While I appreciate Sen. Daniel Moynihan's (D-N.Y.) effort to warn us that the Job Opportunities and Basic Skills (JOBS) provision of the Family Support Act may not work {Outlook, Nov. 25}, I would suggest that he should have thought of that before he drafted the legislation.

The fact is that the JOBS program cannot and will not succeed if success is defined as the substantial reduction in child poverty, the incorporation of unmarried mothers into the private labor market or a deep drop in their need for government income supports. And why should it? The problems the senator identifies do not "derive from behavior," as he states, but from devastating economic conditions. The JOBS provisions barely address these conditions.

JOBS intends to place welfare recipients in private-sector jobs. That's a pretty implausible goal in the midst of national recession -- plus regional recessions that have lasted throughout the "unprecedented growth" period of the middle- to late-1980s. It promises child care to women who take such jobs. This is equally implausible in the midst of a child care crunch -- bad enough now, without an influx of former AFDC recipients into the market.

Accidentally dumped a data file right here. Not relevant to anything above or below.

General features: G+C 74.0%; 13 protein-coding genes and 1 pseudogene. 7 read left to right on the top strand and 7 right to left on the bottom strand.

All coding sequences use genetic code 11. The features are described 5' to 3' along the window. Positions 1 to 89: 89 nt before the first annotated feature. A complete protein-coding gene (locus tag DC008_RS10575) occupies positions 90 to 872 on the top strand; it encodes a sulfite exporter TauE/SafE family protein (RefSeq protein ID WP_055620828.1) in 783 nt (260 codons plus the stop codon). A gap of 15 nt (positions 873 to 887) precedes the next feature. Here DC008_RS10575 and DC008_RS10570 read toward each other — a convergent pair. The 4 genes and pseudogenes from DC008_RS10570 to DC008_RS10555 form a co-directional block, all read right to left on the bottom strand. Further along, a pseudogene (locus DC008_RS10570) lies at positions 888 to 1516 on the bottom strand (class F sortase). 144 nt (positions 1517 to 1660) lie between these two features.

As has recently become manifest, the Massachusetts Employment and Training program ("E.T. Choices"), on which the JOBS program is largely based, succeeded with smoke and mirrors. When the Massachusetts economy faltered, E.T.'s success rate dropped precipitously.

Sen. Moynihan writes that we must wait until at least the year 2000 to evaluate JOBS. But why bother? Let's reform the reform -- with a national minimum benefit standard, enhanced commitment to education and training and a public-sector employment alternative to the private labor market -- before another generation of children grows up impoverished.

FELICIA KORNBLUH Research Associate, Institute for Policy Study Washington